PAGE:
Of course, this all happens within fractions of a second and varies from motor to motor.
The timing depends on the pole number, inductance and the operating voltage.
Fewer poles usually have lower timing values.
Simplified this means :
Lower timing values = lower current = lower power = lower motor speed = less heat in the motor = longer battery life.
Higher timing values = higher current = more power = higher motor speed = more heat in the motor = shorter battery life.
Guide values for the timing selection (observe manufacturer's specifications):
0 - 12 for 2 6 pole motors (internal rotor).
13 -- 22 for 6 12 pole motors (external rotor).
22 - 30 for 12 16 pole motors (large external rotors).
Summarized again :
The whole point of timing is that
temporal adjustment of the commutation time compared to the magnetic field. This is necessary because the motor winding is "charged" with inductance, which means that the current does not set until later, ie. delayed a. Therefore, the current flow must be started earlier.
The exact timing value must be matched to the engine.
The higher the timing, the more current the motor draws. The appropriate setting must be selected depending on the number of poles of the brushless motor.
Without screw locking, a long-term operation without failures is unthinkable with functional models (incidentally also with almost all other models).
Therefore all drive elements must be secured. In addition to the generally different strengths of the screw locks available on the market, it makes a considerable difference in how the screw lock is used.
Threadlocker in the thread or on the screw / made?
For "normal" screw connections where a secure connection is important, but both the screw and the part to be mounted on a shaft (gear wheel, hub, whatever) would like to open and dismantle again without any problems, the screw locking device is recommended to wear the thread of the screw. When screwing in, part of the thread locker strips off to the outside and can be wiped off. The screw is secured in the thread but can be loosened again. The part mounted on a shaft can easily be removed again.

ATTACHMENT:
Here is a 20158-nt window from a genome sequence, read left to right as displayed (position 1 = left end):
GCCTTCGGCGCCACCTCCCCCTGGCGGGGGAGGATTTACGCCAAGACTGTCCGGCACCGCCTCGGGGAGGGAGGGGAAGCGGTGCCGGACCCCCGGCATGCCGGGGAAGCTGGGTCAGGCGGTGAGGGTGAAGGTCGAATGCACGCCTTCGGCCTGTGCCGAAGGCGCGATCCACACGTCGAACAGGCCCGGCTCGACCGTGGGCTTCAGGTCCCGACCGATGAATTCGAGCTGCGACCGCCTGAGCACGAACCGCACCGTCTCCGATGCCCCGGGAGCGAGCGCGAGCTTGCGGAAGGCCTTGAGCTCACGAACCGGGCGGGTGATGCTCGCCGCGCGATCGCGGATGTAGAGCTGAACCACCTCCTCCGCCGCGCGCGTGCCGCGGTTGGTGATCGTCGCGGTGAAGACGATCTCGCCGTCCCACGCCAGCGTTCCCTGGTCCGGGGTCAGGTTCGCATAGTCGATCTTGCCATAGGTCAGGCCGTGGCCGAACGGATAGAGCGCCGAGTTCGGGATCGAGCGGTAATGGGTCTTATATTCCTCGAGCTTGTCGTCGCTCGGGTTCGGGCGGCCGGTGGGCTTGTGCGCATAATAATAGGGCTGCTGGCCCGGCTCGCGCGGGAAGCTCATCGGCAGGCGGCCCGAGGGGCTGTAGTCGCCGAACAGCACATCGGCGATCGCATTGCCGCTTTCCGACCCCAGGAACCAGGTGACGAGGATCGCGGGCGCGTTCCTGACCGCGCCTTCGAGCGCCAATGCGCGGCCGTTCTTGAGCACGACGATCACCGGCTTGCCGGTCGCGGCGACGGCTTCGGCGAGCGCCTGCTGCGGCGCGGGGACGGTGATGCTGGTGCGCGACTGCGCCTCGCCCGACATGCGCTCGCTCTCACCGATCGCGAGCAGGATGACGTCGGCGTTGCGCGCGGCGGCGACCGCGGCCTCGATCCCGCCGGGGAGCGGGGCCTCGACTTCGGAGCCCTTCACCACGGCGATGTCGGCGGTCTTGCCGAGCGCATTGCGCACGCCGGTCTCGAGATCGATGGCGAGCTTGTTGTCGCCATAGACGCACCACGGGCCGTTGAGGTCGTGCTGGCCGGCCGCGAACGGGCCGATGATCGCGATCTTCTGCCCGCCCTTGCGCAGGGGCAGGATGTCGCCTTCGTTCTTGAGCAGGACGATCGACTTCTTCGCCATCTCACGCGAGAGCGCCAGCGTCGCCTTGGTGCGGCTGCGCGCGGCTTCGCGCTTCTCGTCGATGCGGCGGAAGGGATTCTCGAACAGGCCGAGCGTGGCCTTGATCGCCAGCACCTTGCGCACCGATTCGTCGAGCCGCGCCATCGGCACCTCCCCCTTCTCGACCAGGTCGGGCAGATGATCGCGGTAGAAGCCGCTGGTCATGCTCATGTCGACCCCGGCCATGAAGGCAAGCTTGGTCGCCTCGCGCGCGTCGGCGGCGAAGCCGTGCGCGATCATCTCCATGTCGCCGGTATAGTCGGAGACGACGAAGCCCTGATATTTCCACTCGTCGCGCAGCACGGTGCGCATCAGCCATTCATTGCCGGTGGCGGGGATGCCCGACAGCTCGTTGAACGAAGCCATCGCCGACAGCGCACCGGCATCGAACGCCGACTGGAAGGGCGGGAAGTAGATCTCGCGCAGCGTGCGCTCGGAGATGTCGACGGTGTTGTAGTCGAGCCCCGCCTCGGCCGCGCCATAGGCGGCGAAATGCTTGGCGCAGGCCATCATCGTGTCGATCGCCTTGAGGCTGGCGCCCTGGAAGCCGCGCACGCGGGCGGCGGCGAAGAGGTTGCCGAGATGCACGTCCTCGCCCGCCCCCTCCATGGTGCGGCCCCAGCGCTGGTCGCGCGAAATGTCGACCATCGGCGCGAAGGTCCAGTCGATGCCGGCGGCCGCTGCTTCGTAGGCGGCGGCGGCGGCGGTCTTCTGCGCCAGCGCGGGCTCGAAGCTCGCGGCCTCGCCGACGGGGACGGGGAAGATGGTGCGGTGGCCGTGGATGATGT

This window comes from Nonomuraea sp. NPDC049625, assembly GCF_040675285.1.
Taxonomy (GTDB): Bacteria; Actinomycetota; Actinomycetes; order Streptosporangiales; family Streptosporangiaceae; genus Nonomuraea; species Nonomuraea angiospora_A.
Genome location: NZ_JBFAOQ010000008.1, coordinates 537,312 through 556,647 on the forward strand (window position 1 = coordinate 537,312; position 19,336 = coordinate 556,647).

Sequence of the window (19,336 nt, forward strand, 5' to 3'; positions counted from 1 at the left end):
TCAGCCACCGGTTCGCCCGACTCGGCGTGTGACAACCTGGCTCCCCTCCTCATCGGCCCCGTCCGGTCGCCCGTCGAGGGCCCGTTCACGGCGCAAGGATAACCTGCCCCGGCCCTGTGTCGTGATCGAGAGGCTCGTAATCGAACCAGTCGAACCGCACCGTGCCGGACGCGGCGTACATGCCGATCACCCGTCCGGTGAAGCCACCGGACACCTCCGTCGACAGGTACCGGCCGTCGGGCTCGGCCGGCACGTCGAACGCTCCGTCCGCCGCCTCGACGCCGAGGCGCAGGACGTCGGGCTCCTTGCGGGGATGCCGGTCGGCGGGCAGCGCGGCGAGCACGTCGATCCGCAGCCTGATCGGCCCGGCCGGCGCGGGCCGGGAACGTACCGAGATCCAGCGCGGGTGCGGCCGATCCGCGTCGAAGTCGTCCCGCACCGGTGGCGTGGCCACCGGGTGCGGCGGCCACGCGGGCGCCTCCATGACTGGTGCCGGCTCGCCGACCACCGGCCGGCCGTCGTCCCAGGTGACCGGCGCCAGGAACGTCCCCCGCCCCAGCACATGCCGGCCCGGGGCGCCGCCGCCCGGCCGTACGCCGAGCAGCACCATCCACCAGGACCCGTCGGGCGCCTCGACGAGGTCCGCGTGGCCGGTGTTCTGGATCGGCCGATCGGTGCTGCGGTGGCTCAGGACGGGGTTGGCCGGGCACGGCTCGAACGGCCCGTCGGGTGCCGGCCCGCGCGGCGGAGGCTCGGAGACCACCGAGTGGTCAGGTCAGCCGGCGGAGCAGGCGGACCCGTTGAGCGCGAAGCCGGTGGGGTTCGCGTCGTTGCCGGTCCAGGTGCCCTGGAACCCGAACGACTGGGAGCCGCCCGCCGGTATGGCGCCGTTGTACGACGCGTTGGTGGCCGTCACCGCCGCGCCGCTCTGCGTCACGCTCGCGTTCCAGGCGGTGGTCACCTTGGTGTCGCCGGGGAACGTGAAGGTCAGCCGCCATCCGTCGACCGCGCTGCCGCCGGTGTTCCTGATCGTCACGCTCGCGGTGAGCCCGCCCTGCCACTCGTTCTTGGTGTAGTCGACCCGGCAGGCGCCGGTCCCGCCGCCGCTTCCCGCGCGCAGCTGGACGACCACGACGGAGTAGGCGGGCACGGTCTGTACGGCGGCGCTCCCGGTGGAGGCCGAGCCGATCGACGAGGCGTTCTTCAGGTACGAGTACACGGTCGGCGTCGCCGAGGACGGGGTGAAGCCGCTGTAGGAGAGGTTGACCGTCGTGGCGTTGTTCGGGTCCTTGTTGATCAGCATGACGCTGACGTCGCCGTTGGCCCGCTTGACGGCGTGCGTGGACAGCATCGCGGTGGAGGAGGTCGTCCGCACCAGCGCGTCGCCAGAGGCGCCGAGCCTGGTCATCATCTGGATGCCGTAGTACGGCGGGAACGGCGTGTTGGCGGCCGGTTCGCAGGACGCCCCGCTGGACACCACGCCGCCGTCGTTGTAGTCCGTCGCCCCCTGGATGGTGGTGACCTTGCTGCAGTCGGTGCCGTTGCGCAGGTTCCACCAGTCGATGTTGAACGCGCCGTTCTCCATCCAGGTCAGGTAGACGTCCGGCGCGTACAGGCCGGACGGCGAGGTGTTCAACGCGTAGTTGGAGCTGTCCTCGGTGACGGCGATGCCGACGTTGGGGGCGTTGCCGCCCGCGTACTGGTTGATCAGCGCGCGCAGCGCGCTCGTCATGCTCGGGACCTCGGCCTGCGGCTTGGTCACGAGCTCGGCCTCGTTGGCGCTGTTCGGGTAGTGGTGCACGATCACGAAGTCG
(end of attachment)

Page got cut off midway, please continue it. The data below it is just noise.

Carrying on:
When it really matters......
When it comes to driving components, especially where high torques must be transmitted (here, for example, especially chain drives and swing gears in the excavator), or other places where you want to be on the safe side, you should go a different way. Here, it is better to apply the thread locker in the thread. When the screw is screwed in, the excess thread locker is pushed forward. The screw now acts like a piston in the cylinder and pushes the thread locker in front of it until the thread locker is pressed between the gear and the shaft (or whatever is being mounted). Since the thread locker is a kind of "metal glue", the screw itself is of course secured, but in addition, the gear is glued to the shaft. A connection that even with the use of a medium-strength thread locker is usually only solved by strong heating.
1. the suction line (Fumotec Shop-ID:15-13) between pump and tank
should always be as short and thick as possible.
2. If possible, do not use elbow fittings with a small opening.
If elbow fittings are required, then with 90 elbows for
Use e.g. push-in connector 90 with 6mm (Fumotec Shop-ID:
15-59) and 8mm (Fumotec Shop-ID: 15-58) or our M5 brass
Contra-angle handpieces (Fumotec Shop-ID: 15-136)
3. The oil level in the tank should always be above the pump, but at least at the same height so that the pump does not have to suck in the oil.
4. The lines between the pump and the valve block should be thicker than the individual lines from the valve block to the cylinders. (E.g. Ø6mm
Fumotec Shop-ID: 15-12)
5. Ideally the return lines (Fumotec Shop-ID: 15-14) from the valve block to the tank should be thicker than those from the pump to the
Valve block in order to avoid backpressure. (If necessary, double return to run)
6. The return lines should always end below the oil level in the tank, otherwise, the oil will foam up.
7. Ideally the return and suction lines between the pump and the tank should be transparent lines, so that you can see any air bubbles, etc.. (Fumotec Shop ID:15-13 & 15-14)
8. The filters (Fumotec Shop-ID: 15-68) are always built into the return line in the hydraulic systems like in the original
Since we are often asked what is the best way to solder our cylinder kits, here is a little tutorial for you.
Today we will use the MC20 to show you how to mix the hydraulic functions of your model with the pump channel and achieve a longer battery life.